WindPACT Turbine Design Scaling Studies Technical Area 1-Composite Blades for 80- to 120-Meter Rotor [report]

D A Griffin
2001 unpublished
The primary objectives of the Blade-Scaling Study are to assess the scaling of current materials and manufacturing technologies for blades of 40 to 60 meters in length, and to develop scaling curves of estimated cost and mass for rotor blades in that size range. Approach We investigated the scaling of current materials and manufacturing technologies for wind turbine blades of 40 to 60 meters in length. Direct design calculations were used to construct a computational blade-scaling model, which
more » ... aling model, which was then used to calculate structural properties for a wide range of aerodynamic designs and rotor sizes. Industry manufacturing experience was used to develop cost estimates based on blade mass, surface area, and the duration of the assumed production run. The structural design model was also used to perform a series of parametric analyses. The results quantify the mass and cost savings possible for specific modifications to the baseline blade design, demonstrate the aerodynamic and structural trade-offs involved, and identify the constraints and practical limits to each modification. Conclusions and Results The scaling-model results were compared with mass data for current commercial blades. For a given blade design, the scaling model indicates that blade mass and costs scale as a near-cubic of rotor diameter. In contrast, commercial blade designs have maintained a scaling exponent closer to 2.4 for lengths ranging between 20 and 40 meters. Results from the scaling study indicate that: • To realize this lower scaling exponent on cost and mass has required significant evolution of the aerodynamic and structural designs. • Commercial blades at the upper end of the current size range are already pushing the limits of what can be achieved using conventional manufacturing methods and materials. • For even larger blades, avoiding a near-cubic mass increase will require basic changes in: − Materials, such as carbon or glass/carbon hybrids. − Manufacturing processes that can yield better mean properties and/or reduced property scatter through improvements in fiber alignment, compaction, and void reduction. The extent to which such improvements would result in lower blade masses may be constrained by blade stiffness requirements. − Load-mitigating rotor designs. For the scaling results presented in this report, the basic material and manufacturing process remained unchanged. As such, a reduction in mass will correspond to a reduction of production iii blade costs in the same proportion. However, this will not hold true for mass savings realized through changes in materials, process, and rotor design. In evaluating each such change, the implications on both mass and cost must be considered. As part of the cost analysis, it was shown that the "learning curve" required to achieve a mature production process has a meaningful effect on blade costs for the range of rotor sizes considered. A production rate of 200 megawatts (MW) per year implies 800 blades at 750 kilowatts (kW), but only 120 blades at 5 MW. Therefore, the cost penalty for initial production cycles has an increasing impact on the first-year production costs as rotor sizes increase, and a complete cost assessment depends on both annual production rates and the extent (number of years) of sustained production. The results of the scaling analysis are shown in the table below. Because of the assumed increase in hub height with rotor size and associated wind shear, the energy capture scales more rapidly than the rotor swept area (exponent of 2.22). Because the scaling was performed for a fixed-blade design, the mass exponent is slightly less than cubic. However, due to the impact of the learning-curve costs on the five-year production scenario, the blade cost exponent is slightly greater than cubic. The blade cost per installed kilowatt is shown to increase in a near-linear fashion with diameter, and the cost per energy capture scales as the diameter to an exponent of 0.82. The cost estimates presented above are appropriate for the assumptions and design modeled. It should be noted that the same general trend would result for any fixed-blade design that is scaled over the same range of ratings. To realize lower exponents on blade cost and mass requires evolution of the design and/or manufacturing process as the rotors become larger. iv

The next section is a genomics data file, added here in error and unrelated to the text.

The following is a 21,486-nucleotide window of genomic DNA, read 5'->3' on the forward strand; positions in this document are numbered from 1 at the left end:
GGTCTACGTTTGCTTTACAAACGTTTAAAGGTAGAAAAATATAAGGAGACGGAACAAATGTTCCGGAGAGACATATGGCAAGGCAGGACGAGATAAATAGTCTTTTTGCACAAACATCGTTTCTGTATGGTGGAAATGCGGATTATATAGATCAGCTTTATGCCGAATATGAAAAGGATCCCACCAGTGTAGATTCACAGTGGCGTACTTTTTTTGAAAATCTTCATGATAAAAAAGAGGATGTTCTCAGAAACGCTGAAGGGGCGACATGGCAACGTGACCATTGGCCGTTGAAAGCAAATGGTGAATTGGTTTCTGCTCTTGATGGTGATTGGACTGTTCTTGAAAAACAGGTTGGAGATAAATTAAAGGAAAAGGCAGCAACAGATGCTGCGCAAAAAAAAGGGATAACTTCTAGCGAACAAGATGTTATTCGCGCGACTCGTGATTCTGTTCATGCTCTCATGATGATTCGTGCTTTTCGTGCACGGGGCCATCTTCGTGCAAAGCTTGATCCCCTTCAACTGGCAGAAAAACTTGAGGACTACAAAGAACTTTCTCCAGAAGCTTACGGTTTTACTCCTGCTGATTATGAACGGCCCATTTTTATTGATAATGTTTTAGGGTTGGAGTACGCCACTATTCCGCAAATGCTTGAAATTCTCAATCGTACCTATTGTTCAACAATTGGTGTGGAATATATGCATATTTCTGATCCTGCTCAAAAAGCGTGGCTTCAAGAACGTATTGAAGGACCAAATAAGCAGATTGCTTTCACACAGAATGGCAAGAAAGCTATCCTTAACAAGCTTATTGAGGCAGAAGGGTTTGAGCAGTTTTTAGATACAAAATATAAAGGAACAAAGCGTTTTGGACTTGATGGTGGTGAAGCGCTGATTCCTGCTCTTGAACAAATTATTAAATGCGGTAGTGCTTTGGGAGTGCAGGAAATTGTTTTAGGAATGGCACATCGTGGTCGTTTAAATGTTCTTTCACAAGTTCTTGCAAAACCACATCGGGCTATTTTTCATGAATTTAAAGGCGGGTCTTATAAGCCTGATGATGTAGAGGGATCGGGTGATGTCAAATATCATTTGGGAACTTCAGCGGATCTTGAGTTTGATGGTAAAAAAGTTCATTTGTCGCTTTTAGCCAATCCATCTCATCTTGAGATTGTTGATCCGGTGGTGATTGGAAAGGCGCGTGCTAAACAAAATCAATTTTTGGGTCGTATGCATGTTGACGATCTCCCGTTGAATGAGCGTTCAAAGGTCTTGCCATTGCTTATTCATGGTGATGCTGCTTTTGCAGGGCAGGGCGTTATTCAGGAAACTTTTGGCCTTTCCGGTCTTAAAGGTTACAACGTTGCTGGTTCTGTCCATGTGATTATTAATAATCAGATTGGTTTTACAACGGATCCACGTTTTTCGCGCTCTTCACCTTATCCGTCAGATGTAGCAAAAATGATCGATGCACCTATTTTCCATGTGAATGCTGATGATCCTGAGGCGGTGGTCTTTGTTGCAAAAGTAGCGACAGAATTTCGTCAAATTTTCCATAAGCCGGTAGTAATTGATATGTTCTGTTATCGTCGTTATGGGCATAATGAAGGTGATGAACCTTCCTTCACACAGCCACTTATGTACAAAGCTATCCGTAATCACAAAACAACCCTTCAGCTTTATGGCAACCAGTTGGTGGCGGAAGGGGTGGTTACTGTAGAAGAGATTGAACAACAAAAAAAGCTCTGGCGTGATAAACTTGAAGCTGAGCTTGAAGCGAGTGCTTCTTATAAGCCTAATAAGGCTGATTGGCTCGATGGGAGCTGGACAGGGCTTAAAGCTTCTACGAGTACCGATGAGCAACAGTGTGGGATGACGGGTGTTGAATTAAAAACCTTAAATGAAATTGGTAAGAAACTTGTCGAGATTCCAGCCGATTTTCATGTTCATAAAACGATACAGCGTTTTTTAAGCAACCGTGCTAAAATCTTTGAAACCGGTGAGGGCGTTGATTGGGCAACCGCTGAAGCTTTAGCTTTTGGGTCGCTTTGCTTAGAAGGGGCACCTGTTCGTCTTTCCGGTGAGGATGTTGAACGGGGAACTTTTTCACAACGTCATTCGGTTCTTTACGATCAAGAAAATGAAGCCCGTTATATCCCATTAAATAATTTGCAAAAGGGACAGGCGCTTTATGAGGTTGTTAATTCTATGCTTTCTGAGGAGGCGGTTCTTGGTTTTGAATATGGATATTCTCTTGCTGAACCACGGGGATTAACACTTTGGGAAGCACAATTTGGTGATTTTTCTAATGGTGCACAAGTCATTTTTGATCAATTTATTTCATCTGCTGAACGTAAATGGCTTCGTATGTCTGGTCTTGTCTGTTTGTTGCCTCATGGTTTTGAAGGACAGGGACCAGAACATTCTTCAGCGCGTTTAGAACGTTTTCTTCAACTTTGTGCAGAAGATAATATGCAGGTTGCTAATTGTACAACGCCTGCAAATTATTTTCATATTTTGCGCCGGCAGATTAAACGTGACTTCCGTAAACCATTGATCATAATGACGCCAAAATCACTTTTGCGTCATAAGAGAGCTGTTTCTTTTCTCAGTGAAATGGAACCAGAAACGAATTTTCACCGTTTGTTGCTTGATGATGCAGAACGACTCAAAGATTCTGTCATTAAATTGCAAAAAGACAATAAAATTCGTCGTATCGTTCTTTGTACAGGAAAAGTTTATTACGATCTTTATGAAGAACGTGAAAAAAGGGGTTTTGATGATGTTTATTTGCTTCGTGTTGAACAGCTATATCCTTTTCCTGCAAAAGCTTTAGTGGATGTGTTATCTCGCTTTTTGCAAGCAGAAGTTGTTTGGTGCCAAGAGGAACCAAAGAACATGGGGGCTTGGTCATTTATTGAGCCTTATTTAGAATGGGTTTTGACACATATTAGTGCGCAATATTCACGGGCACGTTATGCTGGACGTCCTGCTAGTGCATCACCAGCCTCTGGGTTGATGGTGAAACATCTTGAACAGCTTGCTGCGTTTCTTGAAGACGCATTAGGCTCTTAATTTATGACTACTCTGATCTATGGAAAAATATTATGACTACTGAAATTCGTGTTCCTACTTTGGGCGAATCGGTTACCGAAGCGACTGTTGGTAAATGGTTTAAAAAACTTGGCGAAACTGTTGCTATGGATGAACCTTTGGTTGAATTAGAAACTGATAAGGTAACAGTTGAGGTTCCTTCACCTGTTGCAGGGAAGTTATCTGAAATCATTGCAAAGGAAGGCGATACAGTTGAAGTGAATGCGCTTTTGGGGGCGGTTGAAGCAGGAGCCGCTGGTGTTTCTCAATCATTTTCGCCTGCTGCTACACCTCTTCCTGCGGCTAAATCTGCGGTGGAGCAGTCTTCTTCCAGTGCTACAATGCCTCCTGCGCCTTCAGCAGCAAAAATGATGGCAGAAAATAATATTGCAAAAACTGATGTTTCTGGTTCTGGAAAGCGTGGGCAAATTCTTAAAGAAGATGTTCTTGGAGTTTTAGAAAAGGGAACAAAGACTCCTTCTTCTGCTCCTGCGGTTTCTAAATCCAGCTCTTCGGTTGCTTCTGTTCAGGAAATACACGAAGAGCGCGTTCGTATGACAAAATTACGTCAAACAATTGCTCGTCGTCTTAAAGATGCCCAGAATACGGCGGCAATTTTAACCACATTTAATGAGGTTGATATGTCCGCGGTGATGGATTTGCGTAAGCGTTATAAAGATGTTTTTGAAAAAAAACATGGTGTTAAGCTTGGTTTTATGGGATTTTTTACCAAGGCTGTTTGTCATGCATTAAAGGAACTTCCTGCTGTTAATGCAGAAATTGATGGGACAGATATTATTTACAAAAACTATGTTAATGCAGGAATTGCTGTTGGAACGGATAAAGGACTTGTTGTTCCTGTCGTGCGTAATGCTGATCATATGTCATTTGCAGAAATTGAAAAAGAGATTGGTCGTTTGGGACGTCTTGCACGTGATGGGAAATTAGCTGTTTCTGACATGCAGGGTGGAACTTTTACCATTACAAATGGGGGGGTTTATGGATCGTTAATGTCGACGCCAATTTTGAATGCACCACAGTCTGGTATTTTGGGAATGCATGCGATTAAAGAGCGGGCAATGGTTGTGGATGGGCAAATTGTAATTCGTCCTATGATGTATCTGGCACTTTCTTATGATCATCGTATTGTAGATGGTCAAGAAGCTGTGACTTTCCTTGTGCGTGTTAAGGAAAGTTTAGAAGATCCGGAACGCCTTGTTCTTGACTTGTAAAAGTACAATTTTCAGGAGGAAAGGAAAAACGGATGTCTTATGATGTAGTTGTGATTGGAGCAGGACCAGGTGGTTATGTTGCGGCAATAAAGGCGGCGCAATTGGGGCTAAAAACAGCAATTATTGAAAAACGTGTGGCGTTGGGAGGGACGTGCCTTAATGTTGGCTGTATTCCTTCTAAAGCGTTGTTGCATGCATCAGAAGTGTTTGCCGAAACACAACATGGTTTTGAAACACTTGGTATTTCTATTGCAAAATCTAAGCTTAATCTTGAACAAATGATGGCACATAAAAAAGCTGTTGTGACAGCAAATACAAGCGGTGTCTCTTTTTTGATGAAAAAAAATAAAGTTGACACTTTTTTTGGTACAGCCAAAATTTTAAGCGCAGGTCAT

doi:10.2172/783406 fatcat:oqywzkiyrverxdk3bagc2ufxyq